National Blueberry Festival in South Haven

Everyone is familiar with Traverse City cherries, but many people are unaware that Michigan is also the nation’s leading producer of cultivated blueberries — with the majority of production done on family farms in Southwest Michigan.

Most of these farms are located within Allegan, Berrien, Muskegon, Ottawa and Van Buren counties and contribute to the roughly 100 million pounds of blueberries produced each year.

Sen. Tonya Schuitmaker, who represents Allegan and Van Buren counties in the state Senate, recently discussed how important blueberry production is to the economies of both Southwest Michigan and the entire state. Blueberry production alone injects nearly $122 million into the state’s economy.

The senator encouraged residents to help continue making these numbers grow by purchasing berries from a local farmer, a store that sells local produce or a bakery that uses blueberries from nearby farms.

Schuitmaker also noted the $122 million does not include tourism revenue generated from the state’s several blueberry festivals. Tourists from around the nation flock to Michigan to attend the National Blueberry Festival in South Haven.

The 48th consecutive National Blueberry Festival is underway and runs from Aug. 11 to Aug. 14.

For a list of events, directions, parking and other information for this year’s festival, visit

Check out the Grand Haven Coast Guard Festival!

Grand Haven is known as “Coast Guard City U.S.A.” in recognition of its tremendous support to Coast Guard personnel over the years.

Every summer, the community demonstrates its special relationship by hosting one of the largest festivals in West Michigan — the Grand Haven Coast Guard Festival.

In this video, Senate Majority Leader Arlan Meekhof highlights the festival’s activities, details how it has grown over the years and encourages families to come out and enjoy it.

The festival draws thousands of people to Grand Haven to celebrate the Coast Guard and to have fun with the family at its famous Lake Michigan beach or at a variety of activities — from parades to carnival rides to fireworks.

At the heart of the Coast Guard Festival is the National Memorial Service, which takes place in Escanaba Park at 4 p.m. on Friday, Aug. 5. It is open to the public and focuses on the brave members of the U.S. Coast Guard, especially those who have “passed over the bar” in the last year.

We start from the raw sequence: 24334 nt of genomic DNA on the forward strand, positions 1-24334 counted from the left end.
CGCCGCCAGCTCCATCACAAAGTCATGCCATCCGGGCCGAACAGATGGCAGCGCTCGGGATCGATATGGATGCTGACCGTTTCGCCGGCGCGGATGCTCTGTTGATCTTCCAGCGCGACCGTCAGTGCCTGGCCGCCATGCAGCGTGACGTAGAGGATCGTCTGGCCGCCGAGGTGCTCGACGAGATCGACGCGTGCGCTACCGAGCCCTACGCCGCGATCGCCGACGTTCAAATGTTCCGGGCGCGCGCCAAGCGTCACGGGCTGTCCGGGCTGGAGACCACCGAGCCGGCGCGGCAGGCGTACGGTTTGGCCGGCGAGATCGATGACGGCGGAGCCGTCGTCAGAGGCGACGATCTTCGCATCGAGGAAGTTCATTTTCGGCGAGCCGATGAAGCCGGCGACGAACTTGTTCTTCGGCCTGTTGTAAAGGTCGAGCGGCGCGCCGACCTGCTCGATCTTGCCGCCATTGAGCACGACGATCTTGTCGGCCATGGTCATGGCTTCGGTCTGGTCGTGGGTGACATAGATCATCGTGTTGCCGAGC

Visitors can also step on board a real Coast Guard ship for a tour through Saturday, Aug. 6. For a tour schedule, visit


Summer in Michigan = Fairs and Festivals!

It’s summertime in Michigan. For many people, that means enjoying a wide variety of outdoor activities, such as attending a county fair or checking out a local festival.

The Michigan Senate Republicans encourage residents to have a great time with family and friends at one of the countless county fairs and local festivals happening this summer.

Numerous festivals celebrate the outstanding natural and cultural resources in Michigan that make our state such a great place to live and raise a family.

There are several popular festivals going on this weekend. For example, there’s the Brown Trout Festival in Alpena in the northeast Lower Peninsula; the Tall Ship Celebration in Bay City in mid-Michigan; and the Faster Horses country music festival at the Michigan International Speedway in southeast Michigan.

Want to go to a fair? There are several fairs opening this month throughout Michigan — including fairs in Oakland, Barry, Van Buren, Lenawee, Iosco, Schoolcraft, Ontonagon and Monroe counties.

Spending time together as a family at the fair or a festival is not just about fun and food. Children with involved parents tend to fare better in school and are less likely to engage in risky behaviors.

Visit to discover upcoming Michigan festivals and county fairs. On the site, residents can also click on useful links that can help you plan a Michigan vacation, including details on places to eat and stay.

Be safe, and have a wonderful time.

Tulip Time: Celebrating Dutch heritage for 87 years


Back in 1929, the city of Holland welcomed visitors for its first Tulip Time Festival in celebration of the community’s Dutch heritage. The response was so great that they made it an annual event. This year, the festival marks 87 years of Dutch traditional costumes, wooden shoes, parades, Klompen dancing, and more than five million vibrant tulips.

In this video, Senate Majority Leader Arlan Meekhof discusses visiting the festival growing up in West Michigan and the tremendous impact it has on the local economy.

In 2015, the Tulip Time Festival attracted an estimated 500,000 people who contributed $12.9 million to the West Michigan economy. Of the visitors surveyed last year, nearly 40 percent came from outside of Michigan and roughly two-thirds planned to return to the area for other recreational activities.

Readers Digest has named it the “Best Small Town Festival in America,” and USA Today readers recently voted Tulip Time as “America’s Best Flower Festival.”

One of the highlights of the festival each year is the Volksparade, in which thousands of locals in traditional Dutch costumes scrub the street. As has been the case for decades, several state officials — including Sen. Meekhof and Sen. Tonya Schuitmaker — donned traditional Dutch costumes and wooden shoes this year and joined in the street scrubbing festivities!